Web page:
Losing a tall ship which is historic is a loss to not just people who appreciate boats, but also to those whom appreciate history which is living in the present day. I have been lucky enough to have been on deck of the HMS Bounty while it had traveled through the Caribbean. The boat was treasured by people on every continent.
The HMS bounty now rests at the bottom of the ocean which gave her the storied tales all sailors wanted to be a part of.
HMS Bounty…at one with the sea…global voyager…movie star…dedicated to preserving the fine art of square-rigged sailing.
The HMS Bounty was one of the most famous ships in the world. Known for the storied mutiny that took place in Tahiti in 1789 on board the British transport vessel, the current Bounty, a replica, has survived to tell the tale. Built for the 1962 movie “Mutiny on the Bounty” with Marlon Brando, HMS Bounty sailed the country offering dockside tours in which one can learn about the history and details of sailing vessels from a lost and romanticized time in maritime history. Since her debut in “Mutiny on the Bounty”, HMS Bounty has appeared in many documentaries and featured films such as the Edinburgh Trader in Pirates of the Caribbean Dead Mans Chest with Johnny Depp.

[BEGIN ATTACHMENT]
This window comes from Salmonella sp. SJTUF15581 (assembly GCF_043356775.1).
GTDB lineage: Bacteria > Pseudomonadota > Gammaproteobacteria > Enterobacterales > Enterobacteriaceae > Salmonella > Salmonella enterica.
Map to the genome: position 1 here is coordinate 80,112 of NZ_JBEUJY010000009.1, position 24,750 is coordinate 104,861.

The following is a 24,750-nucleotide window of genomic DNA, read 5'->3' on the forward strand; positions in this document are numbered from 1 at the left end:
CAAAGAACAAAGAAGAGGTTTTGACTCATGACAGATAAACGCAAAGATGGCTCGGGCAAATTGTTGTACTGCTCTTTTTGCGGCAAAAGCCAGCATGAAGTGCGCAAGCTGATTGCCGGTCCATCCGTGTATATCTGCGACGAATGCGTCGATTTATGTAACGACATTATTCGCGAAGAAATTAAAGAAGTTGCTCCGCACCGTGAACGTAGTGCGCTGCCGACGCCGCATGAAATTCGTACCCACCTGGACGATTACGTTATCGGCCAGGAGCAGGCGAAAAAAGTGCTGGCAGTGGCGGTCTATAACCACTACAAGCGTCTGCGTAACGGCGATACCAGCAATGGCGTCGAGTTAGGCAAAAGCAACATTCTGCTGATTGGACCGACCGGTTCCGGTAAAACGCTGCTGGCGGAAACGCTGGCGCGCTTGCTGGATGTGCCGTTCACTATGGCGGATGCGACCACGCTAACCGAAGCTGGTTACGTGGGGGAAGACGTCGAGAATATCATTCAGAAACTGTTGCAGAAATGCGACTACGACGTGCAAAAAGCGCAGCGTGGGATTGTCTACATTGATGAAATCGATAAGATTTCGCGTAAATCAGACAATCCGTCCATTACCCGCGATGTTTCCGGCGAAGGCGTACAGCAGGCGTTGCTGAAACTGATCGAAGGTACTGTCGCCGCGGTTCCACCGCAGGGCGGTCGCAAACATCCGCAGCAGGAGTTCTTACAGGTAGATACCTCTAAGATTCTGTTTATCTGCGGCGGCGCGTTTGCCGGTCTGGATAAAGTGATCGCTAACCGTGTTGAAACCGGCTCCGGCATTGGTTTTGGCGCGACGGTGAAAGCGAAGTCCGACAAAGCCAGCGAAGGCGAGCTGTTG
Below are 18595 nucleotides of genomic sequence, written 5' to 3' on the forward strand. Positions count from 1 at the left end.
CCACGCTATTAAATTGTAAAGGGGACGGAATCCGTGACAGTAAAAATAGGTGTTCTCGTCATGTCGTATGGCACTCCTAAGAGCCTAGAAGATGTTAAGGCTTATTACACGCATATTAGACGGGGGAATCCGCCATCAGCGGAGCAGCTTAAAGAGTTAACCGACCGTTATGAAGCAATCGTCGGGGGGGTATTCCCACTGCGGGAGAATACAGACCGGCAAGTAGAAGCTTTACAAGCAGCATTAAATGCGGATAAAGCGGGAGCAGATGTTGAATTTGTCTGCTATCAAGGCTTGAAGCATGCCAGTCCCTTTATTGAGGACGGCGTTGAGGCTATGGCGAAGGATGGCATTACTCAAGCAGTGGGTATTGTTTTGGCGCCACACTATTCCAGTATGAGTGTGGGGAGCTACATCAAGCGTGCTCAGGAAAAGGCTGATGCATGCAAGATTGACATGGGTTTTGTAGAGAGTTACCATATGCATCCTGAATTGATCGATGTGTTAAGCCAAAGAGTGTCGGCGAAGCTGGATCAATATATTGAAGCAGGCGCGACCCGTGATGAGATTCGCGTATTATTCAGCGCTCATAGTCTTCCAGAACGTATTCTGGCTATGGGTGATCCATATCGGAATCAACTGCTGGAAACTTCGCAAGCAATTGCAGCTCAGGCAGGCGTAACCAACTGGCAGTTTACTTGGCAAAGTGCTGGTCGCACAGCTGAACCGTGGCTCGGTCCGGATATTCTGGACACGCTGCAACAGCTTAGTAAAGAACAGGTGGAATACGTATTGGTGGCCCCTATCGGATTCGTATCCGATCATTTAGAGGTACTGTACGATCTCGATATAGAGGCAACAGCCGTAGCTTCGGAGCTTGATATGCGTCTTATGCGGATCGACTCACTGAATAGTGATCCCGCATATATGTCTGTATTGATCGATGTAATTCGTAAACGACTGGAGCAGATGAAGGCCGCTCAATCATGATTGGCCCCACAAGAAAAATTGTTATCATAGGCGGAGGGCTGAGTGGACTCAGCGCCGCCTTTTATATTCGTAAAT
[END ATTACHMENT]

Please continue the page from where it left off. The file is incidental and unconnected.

On October 29, 2012 the Bounty and her crew were sailing from New London Connecticut to St Petersburg Florida for what would have been her final visit to the Pier in St Pete. During Hurricane Sandy, the crew was forced to abandon ship and the Bounty sank. It is with sadness in our hearts that 2 of the 16 crew members did not make it. Captain Robin Walbridge and Claudene Christian will forever be in our hearts. 14 of the crew were rescued and have been reunited with their families.
The boat and her crew not only live on through pictures but also through the memories of those lucky few like me who visited her decks and were awed in her presence. Thanksgiving was just a few days ago, yet I am so thankful for having been introduced to such an amazing boat.